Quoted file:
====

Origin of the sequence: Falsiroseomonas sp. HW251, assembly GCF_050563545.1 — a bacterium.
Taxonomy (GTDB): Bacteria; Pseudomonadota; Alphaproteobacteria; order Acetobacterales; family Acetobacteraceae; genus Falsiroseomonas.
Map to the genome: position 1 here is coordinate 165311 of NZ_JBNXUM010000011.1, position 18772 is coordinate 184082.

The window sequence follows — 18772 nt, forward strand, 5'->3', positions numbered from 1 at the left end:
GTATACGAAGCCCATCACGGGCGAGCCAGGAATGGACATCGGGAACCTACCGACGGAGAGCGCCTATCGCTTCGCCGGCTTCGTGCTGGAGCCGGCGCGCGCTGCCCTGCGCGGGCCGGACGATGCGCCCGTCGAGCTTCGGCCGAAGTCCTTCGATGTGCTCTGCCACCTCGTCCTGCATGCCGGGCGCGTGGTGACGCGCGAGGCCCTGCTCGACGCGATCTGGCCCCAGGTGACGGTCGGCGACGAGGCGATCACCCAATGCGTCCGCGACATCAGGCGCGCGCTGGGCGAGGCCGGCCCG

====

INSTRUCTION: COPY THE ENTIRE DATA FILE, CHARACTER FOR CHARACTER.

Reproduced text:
Origin of the sequence: Falsiroseomonas sp. HW251, assembly GCF_050563545.1 — a bacterium.
Taxonomy (GTDB): Bacteria; Pseudomonadota; Alphaproteobacteria; order Acetobacterales; family Acetobacteraceae; genus Falsiroseomonas.
Map to the genome: position 1 here is coordinate 165311 of NZ_JBNXUM010000011.1, position 18772 is coordinate 184082.

The window sequence follows — 18772 nt, forward strand, 5'->3', positions numbered from 1 at the left end:
GTATACGAAGCCCATCACGGGCGAGCCAGGAATGGACATCGGGAACCTACCGACGGAGAGCGCCTATCGCTTCGCCGGCTTCGTGCTGGAGCCGGCGCGCGCTGCCCTGCGCGGGCCGGACGATGCGCCCGTCGAGCTTCGGCCGAAGTCCTTCGATGTGCTCTGCCACCTCGTCCTGCATGCCGGGCGCGTGGTGACGCGCGAGGCCCTGCTCGACGCGATCTGGCCCCAGGTGACGGTCGGCGACGAGGCGATCACCCAATGCGTCCGCGACATCAGGCGCGCGCTGGGCGAGGCCGGCCCG